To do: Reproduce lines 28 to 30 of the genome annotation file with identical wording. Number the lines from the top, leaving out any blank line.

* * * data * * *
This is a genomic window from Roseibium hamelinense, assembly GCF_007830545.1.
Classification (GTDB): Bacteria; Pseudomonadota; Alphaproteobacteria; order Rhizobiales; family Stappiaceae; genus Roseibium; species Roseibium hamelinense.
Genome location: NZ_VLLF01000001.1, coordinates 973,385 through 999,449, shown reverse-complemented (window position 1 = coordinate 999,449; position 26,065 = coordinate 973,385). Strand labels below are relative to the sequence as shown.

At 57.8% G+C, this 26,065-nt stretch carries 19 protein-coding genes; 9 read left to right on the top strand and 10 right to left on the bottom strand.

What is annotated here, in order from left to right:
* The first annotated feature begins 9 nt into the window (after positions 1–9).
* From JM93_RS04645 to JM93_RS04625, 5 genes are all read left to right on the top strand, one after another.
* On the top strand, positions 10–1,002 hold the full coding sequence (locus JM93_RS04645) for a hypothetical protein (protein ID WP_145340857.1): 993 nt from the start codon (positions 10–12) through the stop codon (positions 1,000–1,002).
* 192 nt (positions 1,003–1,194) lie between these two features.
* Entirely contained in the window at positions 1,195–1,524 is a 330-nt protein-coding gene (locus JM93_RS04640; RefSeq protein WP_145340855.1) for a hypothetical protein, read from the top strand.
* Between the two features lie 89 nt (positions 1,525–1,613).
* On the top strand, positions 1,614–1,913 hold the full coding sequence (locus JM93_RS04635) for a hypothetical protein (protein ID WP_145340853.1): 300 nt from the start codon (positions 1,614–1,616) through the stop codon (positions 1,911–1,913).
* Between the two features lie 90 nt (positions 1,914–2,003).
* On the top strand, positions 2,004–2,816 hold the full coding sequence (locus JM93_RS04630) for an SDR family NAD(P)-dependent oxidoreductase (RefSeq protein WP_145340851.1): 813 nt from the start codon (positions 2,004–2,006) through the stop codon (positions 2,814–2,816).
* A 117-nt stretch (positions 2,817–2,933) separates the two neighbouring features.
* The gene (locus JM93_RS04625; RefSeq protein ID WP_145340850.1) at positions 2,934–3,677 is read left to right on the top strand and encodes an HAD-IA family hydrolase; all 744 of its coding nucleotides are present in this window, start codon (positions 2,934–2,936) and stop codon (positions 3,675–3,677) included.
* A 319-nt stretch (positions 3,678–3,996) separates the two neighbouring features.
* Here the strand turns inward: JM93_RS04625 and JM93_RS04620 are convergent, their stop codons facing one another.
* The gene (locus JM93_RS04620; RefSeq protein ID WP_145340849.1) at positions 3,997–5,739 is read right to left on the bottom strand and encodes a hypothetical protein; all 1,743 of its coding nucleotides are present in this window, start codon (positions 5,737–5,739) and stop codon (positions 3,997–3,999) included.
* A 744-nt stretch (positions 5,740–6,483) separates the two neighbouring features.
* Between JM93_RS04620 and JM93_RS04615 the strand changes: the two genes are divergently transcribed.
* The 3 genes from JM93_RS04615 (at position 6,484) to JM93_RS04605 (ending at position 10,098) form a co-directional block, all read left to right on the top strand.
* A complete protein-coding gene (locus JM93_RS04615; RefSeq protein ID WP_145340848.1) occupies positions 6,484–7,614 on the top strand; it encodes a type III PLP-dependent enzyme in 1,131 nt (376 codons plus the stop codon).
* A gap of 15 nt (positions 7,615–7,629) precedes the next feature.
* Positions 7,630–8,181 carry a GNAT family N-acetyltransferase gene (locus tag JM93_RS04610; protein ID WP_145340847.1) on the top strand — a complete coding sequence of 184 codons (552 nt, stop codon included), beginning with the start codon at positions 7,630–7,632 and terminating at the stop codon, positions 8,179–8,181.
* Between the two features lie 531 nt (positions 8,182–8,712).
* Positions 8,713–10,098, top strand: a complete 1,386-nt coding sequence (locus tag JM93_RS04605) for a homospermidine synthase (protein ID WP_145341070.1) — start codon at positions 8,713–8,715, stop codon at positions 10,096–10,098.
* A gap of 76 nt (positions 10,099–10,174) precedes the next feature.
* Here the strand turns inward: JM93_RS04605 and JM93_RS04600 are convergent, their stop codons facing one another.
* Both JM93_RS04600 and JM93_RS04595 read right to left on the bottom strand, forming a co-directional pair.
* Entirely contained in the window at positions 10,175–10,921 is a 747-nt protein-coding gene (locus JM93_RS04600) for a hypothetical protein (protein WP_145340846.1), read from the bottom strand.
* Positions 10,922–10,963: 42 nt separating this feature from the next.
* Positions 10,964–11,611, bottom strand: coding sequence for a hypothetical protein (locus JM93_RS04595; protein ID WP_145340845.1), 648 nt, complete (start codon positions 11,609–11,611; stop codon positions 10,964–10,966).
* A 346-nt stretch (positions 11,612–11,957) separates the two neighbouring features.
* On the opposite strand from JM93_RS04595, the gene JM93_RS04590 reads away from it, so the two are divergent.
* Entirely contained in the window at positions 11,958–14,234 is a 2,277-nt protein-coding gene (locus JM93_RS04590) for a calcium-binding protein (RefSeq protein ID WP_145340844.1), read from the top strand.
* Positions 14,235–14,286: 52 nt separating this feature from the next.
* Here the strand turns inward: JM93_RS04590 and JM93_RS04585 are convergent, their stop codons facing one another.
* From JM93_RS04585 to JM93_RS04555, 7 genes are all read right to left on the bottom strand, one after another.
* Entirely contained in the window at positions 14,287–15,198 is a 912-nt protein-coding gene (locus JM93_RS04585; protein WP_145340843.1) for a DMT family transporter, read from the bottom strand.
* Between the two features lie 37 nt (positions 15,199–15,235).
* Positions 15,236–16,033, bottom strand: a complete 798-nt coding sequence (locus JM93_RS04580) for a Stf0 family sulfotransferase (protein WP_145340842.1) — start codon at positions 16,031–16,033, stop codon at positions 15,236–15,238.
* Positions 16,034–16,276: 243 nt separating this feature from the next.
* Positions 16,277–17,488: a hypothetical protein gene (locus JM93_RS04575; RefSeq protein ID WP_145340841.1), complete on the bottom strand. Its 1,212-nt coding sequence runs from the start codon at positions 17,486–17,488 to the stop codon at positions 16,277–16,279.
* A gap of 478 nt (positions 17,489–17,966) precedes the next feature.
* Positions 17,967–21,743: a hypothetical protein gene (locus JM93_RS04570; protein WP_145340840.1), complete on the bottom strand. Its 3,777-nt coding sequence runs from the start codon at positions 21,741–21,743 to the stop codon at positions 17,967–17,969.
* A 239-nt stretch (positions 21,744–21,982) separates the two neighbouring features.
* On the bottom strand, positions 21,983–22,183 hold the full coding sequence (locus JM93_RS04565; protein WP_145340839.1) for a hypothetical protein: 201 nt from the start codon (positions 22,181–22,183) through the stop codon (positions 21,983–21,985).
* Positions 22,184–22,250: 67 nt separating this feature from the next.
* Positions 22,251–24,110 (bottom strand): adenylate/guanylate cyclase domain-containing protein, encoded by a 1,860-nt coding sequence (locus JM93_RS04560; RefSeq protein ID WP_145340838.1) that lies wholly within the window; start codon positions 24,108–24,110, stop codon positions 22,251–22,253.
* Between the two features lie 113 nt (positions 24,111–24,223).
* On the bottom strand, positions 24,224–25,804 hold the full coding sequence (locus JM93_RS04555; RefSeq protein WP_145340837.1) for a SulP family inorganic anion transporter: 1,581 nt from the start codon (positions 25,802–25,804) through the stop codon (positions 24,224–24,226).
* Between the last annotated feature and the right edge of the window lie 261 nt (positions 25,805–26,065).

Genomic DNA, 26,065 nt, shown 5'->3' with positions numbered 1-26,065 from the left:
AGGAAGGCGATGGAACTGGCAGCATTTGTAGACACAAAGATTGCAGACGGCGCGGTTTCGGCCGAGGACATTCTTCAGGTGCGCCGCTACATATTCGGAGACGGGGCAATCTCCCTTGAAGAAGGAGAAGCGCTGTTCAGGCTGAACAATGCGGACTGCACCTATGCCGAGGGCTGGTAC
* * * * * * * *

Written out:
* A gap of 76 nt (positions 10,099–10,174) precedes the next feature.
* Here the strand turns inward: JM93_RS04605 and JM93_RS04600 are convergent, their stop codons facing one another.
* Both JM93_RS04600 and JM93_RS04595 read right to left on the bottom strand, forming a co-directional pair.